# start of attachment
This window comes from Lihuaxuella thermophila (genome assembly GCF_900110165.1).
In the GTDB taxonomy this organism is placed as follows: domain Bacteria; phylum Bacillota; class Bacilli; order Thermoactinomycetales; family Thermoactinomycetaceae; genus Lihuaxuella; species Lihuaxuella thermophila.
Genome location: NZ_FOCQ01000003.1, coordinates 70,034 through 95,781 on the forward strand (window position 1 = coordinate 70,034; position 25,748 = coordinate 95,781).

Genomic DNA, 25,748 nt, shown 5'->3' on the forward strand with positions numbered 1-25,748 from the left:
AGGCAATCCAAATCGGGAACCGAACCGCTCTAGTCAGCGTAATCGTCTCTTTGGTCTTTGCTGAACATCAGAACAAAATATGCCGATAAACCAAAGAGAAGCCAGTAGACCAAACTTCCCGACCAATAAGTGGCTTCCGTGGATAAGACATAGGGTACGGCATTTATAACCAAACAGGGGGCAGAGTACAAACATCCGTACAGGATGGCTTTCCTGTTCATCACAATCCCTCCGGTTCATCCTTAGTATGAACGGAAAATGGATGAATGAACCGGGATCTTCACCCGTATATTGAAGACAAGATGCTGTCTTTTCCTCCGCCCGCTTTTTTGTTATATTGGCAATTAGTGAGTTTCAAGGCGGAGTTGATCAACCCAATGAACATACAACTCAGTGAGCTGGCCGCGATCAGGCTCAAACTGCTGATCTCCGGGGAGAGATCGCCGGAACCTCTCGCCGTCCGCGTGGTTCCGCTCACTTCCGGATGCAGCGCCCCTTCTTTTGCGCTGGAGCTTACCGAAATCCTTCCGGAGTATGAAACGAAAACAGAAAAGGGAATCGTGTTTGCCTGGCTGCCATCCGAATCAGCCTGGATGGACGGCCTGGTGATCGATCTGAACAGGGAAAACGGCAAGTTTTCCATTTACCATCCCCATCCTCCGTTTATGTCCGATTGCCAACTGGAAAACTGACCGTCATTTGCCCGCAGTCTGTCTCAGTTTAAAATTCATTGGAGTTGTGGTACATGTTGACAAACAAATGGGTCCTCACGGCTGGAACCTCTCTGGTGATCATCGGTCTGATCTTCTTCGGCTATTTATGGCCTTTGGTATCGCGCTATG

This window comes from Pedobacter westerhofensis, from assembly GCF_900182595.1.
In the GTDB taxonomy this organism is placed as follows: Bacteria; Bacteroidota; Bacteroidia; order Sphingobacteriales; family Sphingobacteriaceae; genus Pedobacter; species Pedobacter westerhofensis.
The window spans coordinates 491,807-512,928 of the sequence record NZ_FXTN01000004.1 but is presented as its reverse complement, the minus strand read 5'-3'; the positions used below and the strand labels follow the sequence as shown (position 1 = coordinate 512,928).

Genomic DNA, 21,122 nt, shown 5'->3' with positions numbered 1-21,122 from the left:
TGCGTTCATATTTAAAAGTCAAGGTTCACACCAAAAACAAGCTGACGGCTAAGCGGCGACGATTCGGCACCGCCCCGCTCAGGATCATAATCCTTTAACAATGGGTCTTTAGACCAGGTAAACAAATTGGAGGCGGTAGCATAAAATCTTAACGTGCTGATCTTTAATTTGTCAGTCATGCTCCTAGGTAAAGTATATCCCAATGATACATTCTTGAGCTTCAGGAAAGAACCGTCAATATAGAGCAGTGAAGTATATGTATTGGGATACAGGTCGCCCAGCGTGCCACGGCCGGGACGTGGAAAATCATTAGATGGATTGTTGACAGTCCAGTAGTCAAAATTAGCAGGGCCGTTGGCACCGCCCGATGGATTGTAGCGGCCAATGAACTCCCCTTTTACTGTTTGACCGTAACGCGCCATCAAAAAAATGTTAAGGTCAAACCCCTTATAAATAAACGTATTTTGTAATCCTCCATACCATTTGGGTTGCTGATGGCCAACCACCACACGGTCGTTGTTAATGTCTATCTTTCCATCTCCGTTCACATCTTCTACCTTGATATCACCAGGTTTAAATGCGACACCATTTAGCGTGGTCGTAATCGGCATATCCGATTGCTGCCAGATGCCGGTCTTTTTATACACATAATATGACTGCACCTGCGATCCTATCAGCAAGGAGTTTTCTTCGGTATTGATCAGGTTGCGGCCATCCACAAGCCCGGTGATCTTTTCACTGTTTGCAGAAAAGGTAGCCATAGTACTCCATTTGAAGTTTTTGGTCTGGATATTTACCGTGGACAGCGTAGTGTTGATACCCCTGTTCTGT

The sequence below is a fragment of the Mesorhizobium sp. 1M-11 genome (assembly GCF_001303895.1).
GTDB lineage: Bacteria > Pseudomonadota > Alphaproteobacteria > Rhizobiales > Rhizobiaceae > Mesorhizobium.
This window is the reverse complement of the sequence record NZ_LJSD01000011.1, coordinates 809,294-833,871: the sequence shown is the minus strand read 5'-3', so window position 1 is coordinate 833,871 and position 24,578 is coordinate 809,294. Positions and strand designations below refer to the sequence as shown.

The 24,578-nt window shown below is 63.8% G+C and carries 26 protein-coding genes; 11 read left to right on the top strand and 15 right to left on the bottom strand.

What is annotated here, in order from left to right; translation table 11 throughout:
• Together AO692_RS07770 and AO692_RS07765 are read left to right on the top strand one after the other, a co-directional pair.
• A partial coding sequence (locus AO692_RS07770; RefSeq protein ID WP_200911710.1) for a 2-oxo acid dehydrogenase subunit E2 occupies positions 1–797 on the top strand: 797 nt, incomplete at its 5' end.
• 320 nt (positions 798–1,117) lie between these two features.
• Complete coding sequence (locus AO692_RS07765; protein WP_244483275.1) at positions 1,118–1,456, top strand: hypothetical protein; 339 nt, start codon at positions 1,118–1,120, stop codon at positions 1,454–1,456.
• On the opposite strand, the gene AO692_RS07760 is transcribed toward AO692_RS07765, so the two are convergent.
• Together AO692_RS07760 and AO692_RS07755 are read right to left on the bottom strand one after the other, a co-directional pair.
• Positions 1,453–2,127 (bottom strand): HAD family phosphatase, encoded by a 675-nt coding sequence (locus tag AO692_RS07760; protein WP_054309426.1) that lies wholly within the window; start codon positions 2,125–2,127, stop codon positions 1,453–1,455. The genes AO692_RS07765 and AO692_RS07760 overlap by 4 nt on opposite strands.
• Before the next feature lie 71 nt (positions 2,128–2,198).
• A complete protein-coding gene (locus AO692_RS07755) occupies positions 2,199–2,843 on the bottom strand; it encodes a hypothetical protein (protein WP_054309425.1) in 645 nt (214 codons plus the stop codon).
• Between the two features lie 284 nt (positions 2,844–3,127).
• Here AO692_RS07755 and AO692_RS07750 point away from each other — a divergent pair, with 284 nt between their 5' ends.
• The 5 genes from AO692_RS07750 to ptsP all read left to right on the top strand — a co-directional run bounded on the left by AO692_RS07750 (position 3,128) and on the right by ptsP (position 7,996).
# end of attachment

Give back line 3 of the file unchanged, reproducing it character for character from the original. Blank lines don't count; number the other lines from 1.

Genome location: NZ_FOCQ01000003.1, coordinates 70,034 through 95,781 on the forward strand (window position 1 = coordinate 70,034; position 25,748 = coordinate 95,781).